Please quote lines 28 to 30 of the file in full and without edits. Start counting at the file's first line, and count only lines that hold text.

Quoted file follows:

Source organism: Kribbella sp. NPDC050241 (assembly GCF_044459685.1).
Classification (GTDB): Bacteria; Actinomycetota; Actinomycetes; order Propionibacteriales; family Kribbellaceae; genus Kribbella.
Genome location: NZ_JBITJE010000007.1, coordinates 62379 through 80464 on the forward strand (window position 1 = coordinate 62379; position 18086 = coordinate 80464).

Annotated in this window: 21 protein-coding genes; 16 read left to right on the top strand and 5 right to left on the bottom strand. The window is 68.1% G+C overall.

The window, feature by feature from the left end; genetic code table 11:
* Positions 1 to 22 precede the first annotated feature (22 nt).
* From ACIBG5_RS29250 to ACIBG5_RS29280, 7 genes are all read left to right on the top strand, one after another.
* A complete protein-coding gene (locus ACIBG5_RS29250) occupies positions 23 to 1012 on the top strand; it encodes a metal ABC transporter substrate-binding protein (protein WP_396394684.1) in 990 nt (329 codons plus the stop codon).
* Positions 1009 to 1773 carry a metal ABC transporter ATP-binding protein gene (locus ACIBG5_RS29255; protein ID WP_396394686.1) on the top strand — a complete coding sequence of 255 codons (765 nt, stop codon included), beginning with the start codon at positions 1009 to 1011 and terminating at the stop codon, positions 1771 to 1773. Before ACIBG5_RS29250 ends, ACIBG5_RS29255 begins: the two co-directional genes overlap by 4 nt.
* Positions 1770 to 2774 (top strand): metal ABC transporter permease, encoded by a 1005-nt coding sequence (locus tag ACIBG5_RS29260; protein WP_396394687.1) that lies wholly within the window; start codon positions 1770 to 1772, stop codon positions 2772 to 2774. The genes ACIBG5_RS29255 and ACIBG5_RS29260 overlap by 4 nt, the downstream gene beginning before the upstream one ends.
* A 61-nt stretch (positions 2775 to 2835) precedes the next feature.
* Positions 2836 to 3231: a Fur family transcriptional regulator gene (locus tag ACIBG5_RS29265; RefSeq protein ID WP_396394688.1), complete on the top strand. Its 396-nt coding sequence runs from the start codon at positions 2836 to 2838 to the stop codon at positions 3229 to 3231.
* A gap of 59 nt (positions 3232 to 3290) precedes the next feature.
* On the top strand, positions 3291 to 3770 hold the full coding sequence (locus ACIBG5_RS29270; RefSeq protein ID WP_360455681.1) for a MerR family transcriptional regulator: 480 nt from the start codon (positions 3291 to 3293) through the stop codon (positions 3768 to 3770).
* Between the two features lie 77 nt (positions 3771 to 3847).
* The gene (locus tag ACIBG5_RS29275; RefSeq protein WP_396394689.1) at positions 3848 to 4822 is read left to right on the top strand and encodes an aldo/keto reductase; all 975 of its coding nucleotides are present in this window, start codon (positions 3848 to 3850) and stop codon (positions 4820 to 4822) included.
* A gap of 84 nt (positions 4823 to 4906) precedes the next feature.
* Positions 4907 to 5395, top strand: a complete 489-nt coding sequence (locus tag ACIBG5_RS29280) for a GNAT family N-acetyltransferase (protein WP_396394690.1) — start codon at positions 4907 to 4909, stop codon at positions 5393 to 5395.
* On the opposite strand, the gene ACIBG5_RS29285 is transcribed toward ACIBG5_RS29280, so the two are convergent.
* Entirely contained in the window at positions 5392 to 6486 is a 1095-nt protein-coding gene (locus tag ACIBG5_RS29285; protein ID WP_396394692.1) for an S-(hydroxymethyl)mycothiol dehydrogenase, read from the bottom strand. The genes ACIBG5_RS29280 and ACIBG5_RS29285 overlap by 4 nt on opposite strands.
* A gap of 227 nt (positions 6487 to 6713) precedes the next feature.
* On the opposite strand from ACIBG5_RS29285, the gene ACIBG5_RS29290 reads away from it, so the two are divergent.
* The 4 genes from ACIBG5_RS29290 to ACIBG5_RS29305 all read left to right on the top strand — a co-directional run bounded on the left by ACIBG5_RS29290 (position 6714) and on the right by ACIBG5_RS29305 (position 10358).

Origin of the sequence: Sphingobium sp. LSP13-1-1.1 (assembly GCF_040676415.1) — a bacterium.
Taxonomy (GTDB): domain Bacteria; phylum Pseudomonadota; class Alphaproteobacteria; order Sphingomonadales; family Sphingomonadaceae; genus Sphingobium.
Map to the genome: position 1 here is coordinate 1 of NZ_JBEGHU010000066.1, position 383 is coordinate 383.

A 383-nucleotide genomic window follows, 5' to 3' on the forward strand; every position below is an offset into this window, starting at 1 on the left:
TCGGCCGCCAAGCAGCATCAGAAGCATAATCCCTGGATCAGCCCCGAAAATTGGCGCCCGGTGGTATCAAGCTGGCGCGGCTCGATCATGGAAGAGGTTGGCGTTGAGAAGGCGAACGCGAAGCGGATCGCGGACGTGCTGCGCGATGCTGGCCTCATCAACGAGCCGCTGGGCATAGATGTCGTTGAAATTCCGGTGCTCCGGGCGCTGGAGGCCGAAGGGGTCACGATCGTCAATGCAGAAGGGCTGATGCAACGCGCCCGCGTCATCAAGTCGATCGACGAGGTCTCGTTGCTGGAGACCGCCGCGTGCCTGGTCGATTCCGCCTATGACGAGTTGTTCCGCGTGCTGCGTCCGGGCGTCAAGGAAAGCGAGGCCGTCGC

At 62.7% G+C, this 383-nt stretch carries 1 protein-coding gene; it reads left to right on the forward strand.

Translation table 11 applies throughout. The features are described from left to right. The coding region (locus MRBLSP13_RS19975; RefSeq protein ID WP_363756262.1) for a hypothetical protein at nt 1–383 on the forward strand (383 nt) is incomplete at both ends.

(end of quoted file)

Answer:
TCGGCCGCCAAGCAGCATCAGAAGCATAATCCCTGGATCAGCCCCGAAAATTGGCGCCCGGTGGTATCAAGCTGGCGCGGCTCGATCATGGAAGAGGTTGGCGTTGAGAAGGCGAACGCGAAGCGGATCGCGGACGTGCTGCGCGATGCTGGCCTCATCAACGAGCCGCTGGGCATAGATGTCGTTGAAATTCCGGTGCTCCGGGCGCTGGAGGCCGAAGGGGTCACGATCGTCAATGCAGAAGGGCTGATGCAACGCGCCCGCGTCATCAAGTCGATCGACGAGGTCTCGTTGCTGGAGACCGCCGCGTGCCTGGTCGATTCCGCCTATGACGAGTTGTTCCGCGTGCTGCGTCCGGGCGTCAAGGAAAGCGAGGCCGTCGC

At 62.7% G+C, this 383-nt stretch carries 1 protein-coding gene; it reads left to right on the forward strand.

Translation table 11 applies throughout. The features are described from left to right. The coding region (locus MRBLSP13_RS19975; RefSeq protein ID WP_363756262.1) for a hypothetical protein at nt 1–383 on the forward strand (383 nt) is incomplete at both ends.